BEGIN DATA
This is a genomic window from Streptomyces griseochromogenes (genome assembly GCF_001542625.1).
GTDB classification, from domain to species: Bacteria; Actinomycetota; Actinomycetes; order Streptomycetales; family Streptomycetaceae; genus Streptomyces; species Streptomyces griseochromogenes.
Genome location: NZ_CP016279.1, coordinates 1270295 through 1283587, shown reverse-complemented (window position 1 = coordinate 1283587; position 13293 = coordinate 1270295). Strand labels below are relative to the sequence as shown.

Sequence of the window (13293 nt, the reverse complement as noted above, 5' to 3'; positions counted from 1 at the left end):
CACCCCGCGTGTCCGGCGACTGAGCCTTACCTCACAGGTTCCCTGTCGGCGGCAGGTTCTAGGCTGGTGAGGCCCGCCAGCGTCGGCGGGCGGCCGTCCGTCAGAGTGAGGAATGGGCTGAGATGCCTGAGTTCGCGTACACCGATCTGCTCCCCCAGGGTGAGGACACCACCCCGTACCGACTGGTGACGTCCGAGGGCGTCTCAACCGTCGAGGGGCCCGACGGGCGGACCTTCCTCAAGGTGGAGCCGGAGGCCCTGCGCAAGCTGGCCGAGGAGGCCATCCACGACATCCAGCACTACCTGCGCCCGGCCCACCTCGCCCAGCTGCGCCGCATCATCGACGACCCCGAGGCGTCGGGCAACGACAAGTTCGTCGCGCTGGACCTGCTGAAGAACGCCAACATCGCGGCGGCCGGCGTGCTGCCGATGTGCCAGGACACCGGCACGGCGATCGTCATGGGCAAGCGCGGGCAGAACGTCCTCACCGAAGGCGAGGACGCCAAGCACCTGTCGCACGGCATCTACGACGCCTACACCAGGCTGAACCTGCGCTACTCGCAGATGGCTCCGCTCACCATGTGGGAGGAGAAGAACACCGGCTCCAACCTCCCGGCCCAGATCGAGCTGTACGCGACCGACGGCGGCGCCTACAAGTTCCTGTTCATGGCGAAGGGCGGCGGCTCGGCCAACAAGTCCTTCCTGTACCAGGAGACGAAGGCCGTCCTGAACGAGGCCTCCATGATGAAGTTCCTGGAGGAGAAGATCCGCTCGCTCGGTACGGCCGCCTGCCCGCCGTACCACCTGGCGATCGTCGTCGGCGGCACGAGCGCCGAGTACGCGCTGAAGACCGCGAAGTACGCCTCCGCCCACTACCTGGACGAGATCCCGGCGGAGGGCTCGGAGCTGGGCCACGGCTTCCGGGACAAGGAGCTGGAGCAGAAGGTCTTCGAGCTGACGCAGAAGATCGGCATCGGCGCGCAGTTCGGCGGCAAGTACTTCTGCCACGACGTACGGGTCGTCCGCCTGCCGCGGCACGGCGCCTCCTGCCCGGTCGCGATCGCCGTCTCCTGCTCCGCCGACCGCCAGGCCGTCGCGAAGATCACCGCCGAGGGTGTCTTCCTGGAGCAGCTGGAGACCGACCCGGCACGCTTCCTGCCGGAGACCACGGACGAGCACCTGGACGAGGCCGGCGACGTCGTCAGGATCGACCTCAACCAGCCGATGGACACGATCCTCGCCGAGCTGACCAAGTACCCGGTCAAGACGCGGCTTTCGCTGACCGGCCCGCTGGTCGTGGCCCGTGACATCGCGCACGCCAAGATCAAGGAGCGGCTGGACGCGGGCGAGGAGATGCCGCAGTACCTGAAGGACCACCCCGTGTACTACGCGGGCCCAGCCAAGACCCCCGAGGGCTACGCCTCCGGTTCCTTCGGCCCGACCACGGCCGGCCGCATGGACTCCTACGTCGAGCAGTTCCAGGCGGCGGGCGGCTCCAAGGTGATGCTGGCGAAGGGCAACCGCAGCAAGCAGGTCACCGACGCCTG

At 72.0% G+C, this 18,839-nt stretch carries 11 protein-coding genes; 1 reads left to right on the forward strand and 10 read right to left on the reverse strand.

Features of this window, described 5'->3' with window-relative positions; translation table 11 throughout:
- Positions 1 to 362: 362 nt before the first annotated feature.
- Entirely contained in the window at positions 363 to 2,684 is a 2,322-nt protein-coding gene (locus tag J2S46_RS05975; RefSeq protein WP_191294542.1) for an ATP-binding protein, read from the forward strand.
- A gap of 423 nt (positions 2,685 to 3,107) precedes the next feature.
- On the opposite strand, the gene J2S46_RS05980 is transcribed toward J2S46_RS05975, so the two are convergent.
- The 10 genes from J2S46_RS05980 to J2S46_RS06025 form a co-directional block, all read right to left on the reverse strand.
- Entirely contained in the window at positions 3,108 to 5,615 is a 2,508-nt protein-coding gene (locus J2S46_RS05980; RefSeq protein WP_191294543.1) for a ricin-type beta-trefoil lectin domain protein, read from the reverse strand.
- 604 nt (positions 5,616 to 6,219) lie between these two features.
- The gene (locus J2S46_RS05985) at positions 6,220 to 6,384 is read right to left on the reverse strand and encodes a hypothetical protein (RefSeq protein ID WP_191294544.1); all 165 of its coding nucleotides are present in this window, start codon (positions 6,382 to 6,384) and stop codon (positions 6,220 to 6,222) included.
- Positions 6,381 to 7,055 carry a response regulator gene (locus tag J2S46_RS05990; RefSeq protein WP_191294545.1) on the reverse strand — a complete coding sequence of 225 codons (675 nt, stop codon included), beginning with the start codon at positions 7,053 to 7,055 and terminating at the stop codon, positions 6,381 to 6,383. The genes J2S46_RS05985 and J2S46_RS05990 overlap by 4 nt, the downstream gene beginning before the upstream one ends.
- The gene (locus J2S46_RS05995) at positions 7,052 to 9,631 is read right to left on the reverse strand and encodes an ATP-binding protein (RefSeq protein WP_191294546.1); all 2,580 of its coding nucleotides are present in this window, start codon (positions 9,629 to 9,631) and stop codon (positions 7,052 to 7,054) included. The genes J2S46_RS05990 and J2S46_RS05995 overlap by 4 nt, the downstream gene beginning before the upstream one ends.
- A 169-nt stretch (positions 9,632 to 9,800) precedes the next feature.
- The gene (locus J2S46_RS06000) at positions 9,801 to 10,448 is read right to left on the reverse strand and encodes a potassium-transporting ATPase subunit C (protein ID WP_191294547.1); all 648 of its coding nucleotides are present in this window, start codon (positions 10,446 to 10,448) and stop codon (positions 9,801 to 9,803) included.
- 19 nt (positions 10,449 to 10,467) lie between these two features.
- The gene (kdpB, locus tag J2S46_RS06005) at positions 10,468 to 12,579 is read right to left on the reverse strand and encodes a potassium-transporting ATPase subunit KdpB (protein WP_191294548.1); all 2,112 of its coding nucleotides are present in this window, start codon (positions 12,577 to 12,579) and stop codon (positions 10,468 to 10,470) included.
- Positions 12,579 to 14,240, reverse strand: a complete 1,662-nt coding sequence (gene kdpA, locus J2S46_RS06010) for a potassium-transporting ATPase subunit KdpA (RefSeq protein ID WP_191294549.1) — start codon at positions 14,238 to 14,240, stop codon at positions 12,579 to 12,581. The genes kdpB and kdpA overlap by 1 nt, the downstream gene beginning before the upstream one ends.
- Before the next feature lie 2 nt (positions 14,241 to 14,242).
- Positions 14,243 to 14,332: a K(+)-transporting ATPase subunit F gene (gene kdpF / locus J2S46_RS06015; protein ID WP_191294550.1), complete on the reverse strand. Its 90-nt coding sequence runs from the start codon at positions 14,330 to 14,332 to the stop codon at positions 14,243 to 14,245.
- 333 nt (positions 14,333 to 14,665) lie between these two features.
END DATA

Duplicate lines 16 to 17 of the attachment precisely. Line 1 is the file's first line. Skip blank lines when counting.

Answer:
- Positions 6,381 to 7,055 carry a response regulator gene (locus tag J2S46_RS05990; RefSeq protein WP_191294545.1) on the reverse strand — a complete coding sequence of 225 codons (675 nt, stop codon included), beginning with the start codon at positions 7,053 to 7,055 and terminating at the stop codon, positions 6,381 to 6,383. The genes J2S46_RS05985 and J2S46_RS05990 overlap by 4 nt, the downstream gene beginning before the upstream one ends.
- The gene (locus J2S46_RS05995) at positions 7,052 to 9,631 is read right to left on the reverse strand and encodes an ATP-binding protein (RefSeq protein WP_191294546.1); all 2,580 of its coding nucleotides are present in this window, start codon (positions 9,629 to 9,631) and stop codon (positions 7,052 to 7,054) included. The genes J2S46_RS05990 and J2S46_RS05995 overlap by 4 nt, the downstream gene beginning before the upstream one ends.